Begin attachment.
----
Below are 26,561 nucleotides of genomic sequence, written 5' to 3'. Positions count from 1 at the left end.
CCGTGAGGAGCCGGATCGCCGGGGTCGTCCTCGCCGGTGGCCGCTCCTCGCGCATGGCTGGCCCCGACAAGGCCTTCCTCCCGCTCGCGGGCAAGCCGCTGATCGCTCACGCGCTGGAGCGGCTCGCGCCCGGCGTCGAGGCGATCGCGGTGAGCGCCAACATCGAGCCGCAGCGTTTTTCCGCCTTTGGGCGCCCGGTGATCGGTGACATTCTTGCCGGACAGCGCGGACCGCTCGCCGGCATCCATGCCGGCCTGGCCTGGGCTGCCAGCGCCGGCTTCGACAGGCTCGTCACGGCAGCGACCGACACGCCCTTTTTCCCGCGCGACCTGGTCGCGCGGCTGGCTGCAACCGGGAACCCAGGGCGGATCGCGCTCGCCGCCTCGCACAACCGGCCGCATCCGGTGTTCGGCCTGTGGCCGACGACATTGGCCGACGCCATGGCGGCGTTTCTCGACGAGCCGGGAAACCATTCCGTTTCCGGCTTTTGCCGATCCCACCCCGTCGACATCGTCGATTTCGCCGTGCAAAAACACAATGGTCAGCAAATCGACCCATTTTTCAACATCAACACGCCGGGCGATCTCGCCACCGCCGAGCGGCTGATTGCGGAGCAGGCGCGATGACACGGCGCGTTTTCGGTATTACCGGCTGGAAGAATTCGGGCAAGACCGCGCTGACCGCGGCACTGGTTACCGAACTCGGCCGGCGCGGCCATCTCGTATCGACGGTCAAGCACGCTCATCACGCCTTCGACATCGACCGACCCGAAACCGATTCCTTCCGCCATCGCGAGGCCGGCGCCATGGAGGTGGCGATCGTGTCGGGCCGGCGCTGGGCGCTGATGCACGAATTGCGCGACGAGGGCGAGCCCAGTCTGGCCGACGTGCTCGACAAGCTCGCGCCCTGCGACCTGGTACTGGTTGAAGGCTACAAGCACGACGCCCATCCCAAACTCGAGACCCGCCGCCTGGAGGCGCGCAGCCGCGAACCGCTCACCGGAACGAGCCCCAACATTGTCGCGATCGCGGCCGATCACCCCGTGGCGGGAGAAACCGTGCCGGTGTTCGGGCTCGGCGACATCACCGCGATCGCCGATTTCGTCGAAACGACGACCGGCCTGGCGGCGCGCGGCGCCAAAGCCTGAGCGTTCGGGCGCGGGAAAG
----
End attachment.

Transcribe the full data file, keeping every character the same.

Below are 26,561 nucleotides of genomic sequence, written 5' to 3'. Positions count from 1 at the left end.
CCGTGAGGAGCCGGATCGCCGGGGTCGTCCTCGCCGGTGGCCGCTCCTCGCGCATGGCTGGCCCCGACAAGGCCTTCCTCCCGCTCGCGGGCAAGCCGCTGATCGCTCACGCGCTGGAGCGGCTCGCGCCCGGCGTCGAGGCGATCGCGGTGAGCGCCAACATCGAGCCGCAGCGTTTTTCCGCCTTTGGGCGCCCGGTGATCGGTGACATTCTTGCCGGACAGCGCGGACCGCTCGCCGGCATCCATGCCGGCCTGGCCTGGGCTGCCAGCGCCGGCTTCGACAGGCTCGTCACGGCAGCGACCGACACGCCCTTTTTCCCGCGCGACCTGGTCGCGCGGCTGGCTGCAACCGGGAACCCAGGGCGGATCGCGCTCGCCGCCTCGCACAACCGGCCGCATCCGGTGTTCGGCCTGTGGCCGACGACATTGGCCGACGCCATGGCGGCGTTTCTCGACGAGCCGGGAAACCATTCCGTTTCCGGCTTTTGCCGATCCCACCCCGTCGACATCGTCGATTTCGCCGTGCAAAAACACAATGGTCAGCAAATCGACCCATTTTTCAACATCAACACGCCGGGCGATCTCGCCACCGCCGAGCGGCTGATTGCGGAGCAGGCGCGATGACACGGCGCGTTTTCGGTATTACCGGCTGGAAGAATTCGGGCAAGACCGCGCTGACCGCGGCACTGGTTACCGAACTCGGCCGGCGCGGCCATCTCGTATCGACGGTCAAGCACGCTCATCACGCCTTCGACATCGACCGACCCGAAACCGATTCCTTCCGCCATCGCGAGGCCGGCGCCATGGAGGTGGCGATCGTGTCGGGCCGGCGCTGGGCGCTGATGCACGAATTGCGCGACGAGGGCGAGCCCAGTCTGGCCGACGTGCTCGACAAGCTCGCGCCCTGCGACCTGGTACTGGTTGAAGGCTACAAGCACGACGCCCATCCCAAACTCGAGACCCGCCGCCTGGAGGCGCGCAGCCGCGAACCGCTCACCGGAACGAGCCCCAACATTGTCGCGATCGCGGCCGATCACCCCGTGGCGGGAGAAACCGTGCCGGTGTTCGGGCTCGGCGACATCACCGCGATCGCCGATTTCGTCGAAACGACGACCGGCCTGGCGGCGCGCGGCGCCAAAGCCTGAGCGTTCGGGCGCGGGAAAG